The suspect who allegedly made an unsubstantiated threat toward Montezuma-Cortez schools was apprehended Friday afternoon in Cortez after the Montezuma County Sheriff’s Office located his car.
“The Sheriff’s Department located his vehicle behind the old courthouse,” Patrol Lt. Andy Brock said. “He was inside the old courthouse seeking food stamps.”
The suspect was identified as Michael Billy Williams, according to police Sgt. Dave Allmon. Brock said Williams would appear in court on Monday.
According to Brock, Williams made overt threats over the phone to a government agency in Larimer County, which tracked his phone to Montezuma County and reported the incident to local authorities.
Williams has been charged with menacing and threats to an educational institution and has been jailed in the Montezuma County Detention Center.
“We had a lot of good help from a lot of good people, and we hope he gets some help,” Brock said.
The threat put Montezuma-Cortez Re-1 District school on “heightened alert” for about an hour on Friday afternoon.
The Montezuma-Cortez district said it was notified by local law enforcement officials that “an unsubstantiated, nonspecific threat made to schools” was telephoned to a government agency in Denver by a Montezuma County resident.
The school district announced a lockout on its Facebook page about 12:30 p.m.
“Students will be kept inside until we receive clearance from law enforcement,” Haukeness told The Journal. RE-1 schools have a heightened law enforcement presence and are in lockout status, with all exterior doors locked, she said.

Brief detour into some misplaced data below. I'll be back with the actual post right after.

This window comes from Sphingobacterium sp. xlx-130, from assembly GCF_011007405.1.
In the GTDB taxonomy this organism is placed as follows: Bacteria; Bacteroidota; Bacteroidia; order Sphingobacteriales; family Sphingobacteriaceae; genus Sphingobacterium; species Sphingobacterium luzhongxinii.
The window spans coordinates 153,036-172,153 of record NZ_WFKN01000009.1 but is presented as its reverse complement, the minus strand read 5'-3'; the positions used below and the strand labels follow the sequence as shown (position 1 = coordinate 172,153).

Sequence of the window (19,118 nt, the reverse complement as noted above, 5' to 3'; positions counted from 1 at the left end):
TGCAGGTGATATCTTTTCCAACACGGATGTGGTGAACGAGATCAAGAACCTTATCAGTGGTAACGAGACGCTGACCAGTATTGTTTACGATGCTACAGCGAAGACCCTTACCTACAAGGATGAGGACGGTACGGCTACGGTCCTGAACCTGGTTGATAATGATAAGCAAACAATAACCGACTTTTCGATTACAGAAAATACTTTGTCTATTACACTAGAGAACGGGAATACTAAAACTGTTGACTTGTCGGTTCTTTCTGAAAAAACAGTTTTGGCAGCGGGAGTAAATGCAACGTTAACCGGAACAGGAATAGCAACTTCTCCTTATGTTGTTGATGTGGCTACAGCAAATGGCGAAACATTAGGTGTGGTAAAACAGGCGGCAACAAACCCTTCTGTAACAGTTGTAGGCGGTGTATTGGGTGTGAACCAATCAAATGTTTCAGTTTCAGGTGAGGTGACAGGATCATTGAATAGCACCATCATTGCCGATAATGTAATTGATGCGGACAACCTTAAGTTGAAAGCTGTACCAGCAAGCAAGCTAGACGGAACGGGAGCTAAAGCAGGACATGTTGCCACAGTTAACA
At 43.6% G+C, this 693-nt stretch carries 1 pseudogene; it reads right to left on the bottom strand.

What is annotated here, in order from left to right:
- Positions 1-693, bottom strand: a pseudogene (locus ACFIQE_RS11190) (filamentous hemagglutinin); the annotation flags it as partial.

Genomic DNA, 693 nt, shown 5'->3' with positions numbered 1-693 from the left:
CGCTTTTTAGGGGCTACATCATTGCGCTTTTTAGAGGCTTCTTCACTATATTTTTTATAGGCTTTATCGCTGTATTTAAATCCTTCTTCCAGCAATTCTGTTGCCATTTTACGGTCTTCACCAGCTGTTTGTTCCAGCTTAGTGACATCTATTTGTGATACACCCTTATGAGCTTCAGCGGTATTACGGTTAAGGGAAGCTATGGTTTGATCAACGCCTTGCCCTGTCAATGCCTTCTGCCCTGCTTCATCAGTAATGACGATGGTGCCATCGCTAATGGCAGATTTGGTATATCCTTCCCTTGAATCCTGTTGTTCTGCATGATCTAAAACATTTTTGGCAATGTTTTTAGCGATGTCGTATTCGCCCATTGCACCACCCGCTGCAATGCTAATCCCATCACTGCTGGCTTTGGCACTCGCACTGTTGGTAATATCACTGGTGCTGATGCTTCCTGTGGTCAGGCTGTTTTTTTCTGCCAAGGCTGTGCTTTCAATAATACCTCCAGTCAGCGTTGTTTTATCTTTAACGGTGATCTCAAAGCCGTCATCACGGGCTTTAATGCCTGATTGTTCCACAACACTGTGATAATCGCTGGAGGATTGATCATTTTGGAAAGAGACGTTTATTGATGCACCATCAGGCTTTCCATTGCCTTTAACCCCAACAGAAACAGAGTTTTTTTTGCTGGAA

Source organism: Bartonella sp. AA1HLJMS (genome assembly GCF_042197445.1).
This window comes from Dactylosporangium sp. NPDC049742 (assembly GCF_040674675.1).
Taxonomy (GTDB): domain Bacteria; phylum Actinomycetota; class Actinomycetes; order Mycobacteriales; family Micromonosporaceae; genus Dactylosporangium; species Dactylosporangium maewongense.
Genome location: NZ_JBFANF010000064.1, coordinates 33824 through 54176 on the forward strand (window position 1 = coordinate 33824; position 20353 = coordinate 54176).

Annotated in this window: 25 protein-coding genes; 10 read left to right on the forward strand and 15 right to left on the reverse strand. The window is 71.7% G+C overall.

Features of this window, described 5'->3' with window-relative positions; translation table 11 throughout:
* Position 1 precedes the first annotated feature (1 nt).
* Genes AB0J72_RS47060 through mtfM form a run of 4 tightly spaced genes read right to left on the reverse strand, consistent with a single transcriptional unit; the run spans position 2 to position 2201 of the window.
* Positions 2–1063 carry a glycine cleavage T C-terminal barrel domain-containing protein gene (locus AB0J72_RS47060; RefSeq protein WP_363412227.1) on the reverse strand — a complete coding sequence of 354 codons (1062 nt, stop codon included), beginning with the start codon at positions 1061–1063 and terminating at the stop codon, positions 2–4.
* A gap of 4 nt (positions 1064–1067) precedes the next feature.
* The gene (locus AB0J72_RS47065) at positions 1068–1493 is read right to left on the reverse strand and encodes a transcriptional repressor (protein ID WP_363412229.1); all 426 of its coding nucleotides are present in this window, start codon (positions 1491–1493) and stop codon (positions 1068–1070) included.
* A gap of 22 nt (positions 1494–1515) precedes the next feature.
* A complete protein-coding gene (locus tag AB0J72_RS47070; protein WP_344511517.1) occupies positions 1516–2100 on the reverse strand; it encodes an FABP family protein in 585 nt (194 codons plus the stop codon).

Dolores School District RE-4A announced at 1 p.m. that it canceled classes for remainder of the day for students in preschool through high school.
“You will need to come to the school to sign out and pick up your child,” the district said on its website. “We have been notified by Sheriff Nowlin that the subject has been apprehended as of 12:53 p.m. However, due to the number of students who have gone home, we will go ahead and dismiss early.”
The Montezuma-Cortez district ended its lockout about an hour after it began.
“As of 1:30 p.m., the district was made aware that the suspect has been apprehended,” Superintendent Lori Haukeness wrote in an email to The Journal. “Schools are no longer on heightened alert, and school will resume as normal.”
The Journal received the same news release from M-CHS Principal Jason Wayman.
Earlier on Friday, Montezuma County Sheriff Steve Nowlin said his office and the Cortez Police Department were trying to find the source of the threat.
“It is an adult,” Nowlin said. “He was angry about something and said he was going to come and shoot up a school.”
The threat did not mention a specific school, according to Haukeness.
Shortly after the district announced its lockout on Facebook, The Journal received an email from the district’s parent list with the same message. The message is also posted on the district’s website.